"Therefore if the Son makes you free, you shall be free indeed."

Sunday, October 23, 2011

The Darkness of My Heart

Journal entry excerpt from The Hemingway Book Club of Kosovo by Paula Huntley.


"Teacher" was talking to her Kosovar students about the war and about how not all Serbs are bad and it's not good to generalize the whole population as being one way...right?

MONDAY, MARCH 5, 2001

...Is their bitterness, their fear so great that they could do to Serbs what Serbs did to them?  Could soft-spoken Veton burn a Serb village because his own was burned by Serbs? Would sweet, wide-eyed Enver, who loves basketball and never misses a class, stand by and watch while atrocities were committed?  Could any of these bright, kindhearted young people kill Serbs because they are Serbs?

And if I were in their shoes, what would I be capable of? Have I come to grips with the darkness in my own heart?


Tonight I read the words of Francois Bizot, who was imprisoned by the Khmer Rouge for three months in 1971 and who writes in Le Portail: "Every war needs killers and they can always be found. We always put ourselves in the skin of the victims and not of their killers - we never put ourselves in the skin of a Nazi or Khmer Rouge.  Yet between them and us there is very little difference, no more than between the victim and us."

And the same from Matthew Spender: "In extreme situations only chance divides the role of the torturer from that of his victims."


Are they right? Given the right circumstances, we are all, even the best of us, capable of anything?  There are no easy answers, in Kosovo or anywhere else.
(pg. 188)


I was talking to a friend in Damascus the other day and he was saying how things have changed the last two months. The uprisings that began in Syria back in March have continued yet Friend has noticed a shift. He said people are openly talking of revenge, of siding with the devil if it means toppling the regime. His exact words to me were:

ordinary people are now talking of revenge and very very dark thoughts
  i fear that we will be torn apart there is so much hate now   i never imagined that we would reach this level 
 He said he'd even lost friends because of differing of opinions, there was much sectarian division and he did not like the way things were headed.

Listening to Friend talk and reading this excerpt from Ms. Huntley's journal makes me think the man she quoted is right when he says we often identify with the victims without perhaps realizing we are capable of evil things if circumstances go another way. Maybe the Nazis didn't realize they were doing anything wrong. They were cleansing the world of filth in order to ensure the strongest of the species survived, right?  And for the Syrian regime: why not stop those traitors who are bent on destroying the country?  Even religions OK killing treasonous people, don't they?

It's actually pretty easy to rationalize our favorite evil things. Thankfully most of us won't go the route of rounding up people for gas chambers, or mutilating young boys for the sake of power and control of a country. But...

What do you think of the quotes in this journal entry?

9 comments:

observant observer said...

I dont know if any of what I'm going to say has anything to do with ur post. But this morning I open my internet and read about the comments of Indonesians on Khadafi's death. Most were very very shocked to find out that their Moslems brother could do such a very grave disrespect towards their former leader who was once thought as the Islamic brave voice, one leader who had the guts to spit on America .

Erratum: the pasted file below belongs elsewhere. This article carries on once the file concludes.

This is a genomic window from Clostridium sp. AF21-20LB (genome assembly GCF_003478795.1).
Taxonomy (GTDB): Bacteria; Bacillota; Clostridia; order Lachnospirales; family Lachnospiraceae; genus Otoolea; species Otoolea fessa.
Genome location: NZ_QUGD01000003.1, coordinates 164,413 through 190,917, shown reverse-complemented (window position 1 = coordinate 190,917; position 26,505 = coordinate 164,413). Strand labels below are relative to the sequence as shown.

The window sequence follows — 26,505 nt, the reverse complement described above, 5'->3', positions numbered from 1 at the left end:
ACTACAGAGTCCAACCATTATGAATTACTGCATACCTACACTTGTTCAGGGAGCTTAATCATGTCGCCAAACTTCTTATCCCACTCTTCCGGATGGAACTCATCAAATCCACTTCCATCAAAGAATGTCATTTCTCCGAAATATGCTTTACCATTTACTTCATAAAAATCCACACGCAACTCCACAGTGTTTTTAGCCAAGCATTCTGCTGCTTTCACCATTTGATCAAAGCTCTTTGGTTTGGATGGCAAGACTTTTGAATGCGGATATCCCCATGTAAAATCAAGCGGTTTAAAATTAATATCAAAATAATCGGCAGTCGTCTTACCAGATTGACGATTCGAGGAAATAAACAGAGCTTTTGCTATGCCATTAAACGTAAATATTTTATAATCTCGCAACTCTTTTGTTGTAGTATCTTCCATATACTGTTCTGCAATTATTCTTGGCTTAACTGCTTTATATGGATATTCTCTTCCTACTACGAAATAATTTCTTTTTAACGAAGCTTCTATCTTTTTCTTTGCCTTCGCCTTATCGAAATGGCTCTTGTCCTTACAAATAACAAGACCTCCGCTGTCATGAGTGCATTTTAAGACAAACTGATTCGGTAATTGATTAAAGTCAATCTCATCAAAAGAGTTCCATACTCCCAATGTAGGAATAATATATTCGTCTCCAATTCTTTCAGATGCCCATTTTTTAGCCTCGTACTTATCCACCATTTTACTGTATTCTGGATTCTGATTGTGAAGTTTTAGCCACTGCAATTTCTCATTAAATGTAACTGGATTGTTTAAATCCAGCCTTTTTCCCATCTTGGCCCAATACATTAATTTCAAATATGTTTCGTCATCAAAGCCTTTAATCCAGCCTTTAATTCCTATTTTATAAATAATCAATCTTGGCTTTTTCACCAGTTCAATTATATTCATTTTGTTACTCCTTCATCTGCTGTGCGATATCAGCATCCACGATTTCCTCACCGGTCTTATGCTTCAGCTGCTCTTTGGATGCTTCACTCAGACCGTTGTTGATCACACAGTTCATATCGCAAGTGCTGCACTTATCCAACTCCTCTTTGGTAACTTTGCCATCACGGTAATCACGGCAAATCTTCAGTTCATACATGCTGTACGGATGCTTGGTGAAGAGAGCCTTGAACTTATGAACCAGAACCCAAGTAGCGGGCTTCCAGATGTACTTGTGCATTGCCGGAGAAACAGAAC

For sure as usual, most put the blame on American and Jewish conspiracy that they think have the hands on the Arab movement (they'd rather see as if there was the power behind on dividing the Islamic countries).

From my point of view, these developments in Arab world could trigger some more chaos, seems that people are going to be really divided. The main target has been toppled, but what comes next? How come that they had developed such very hateful mind towards their leader, I couldn't grasp, perhaps they had been through deep deep terror? I just hope it doesn't become a cycle of hate.

Indonesia was once led by a regime, almost called as dictator, Suharto and his clans. He was once told to have made oppositions in silent. But we didn't kill him and celebrate when he was toppled down in a demonstration, in fact his family didn't have to runaway and still manage to have business here.

The question is: is it the Arabian way of living the most tough and wild and uncivilized world? I do sound really bad don't I? But I couldn't help it knowing that many many Indonesians domestic worker there were fell prey to the Arabian thug, killed, maimed, tortured, raped, unpaid, neglected....they don't care, for never once had we heard any report on the master being punished. Yes, our government failed to save them. But I wonder, what kind of world do they live on?

Wafa' said...

We all have darkness in our heart, we all have people in our lives that hurt us so badly we wish that they will suffer as badly as we did, we all hate and discriminate, we all think we are the victims and that we wouldn't end up this bad if they didn't hurt us first. Does that justify pain? I honestly don't know.
Does that justify all the hatred we have against each other? Does that mean it's OK to do to those who hurt me the same ?
Very tough to know or answer or even judge. We still can judge the action but not the people.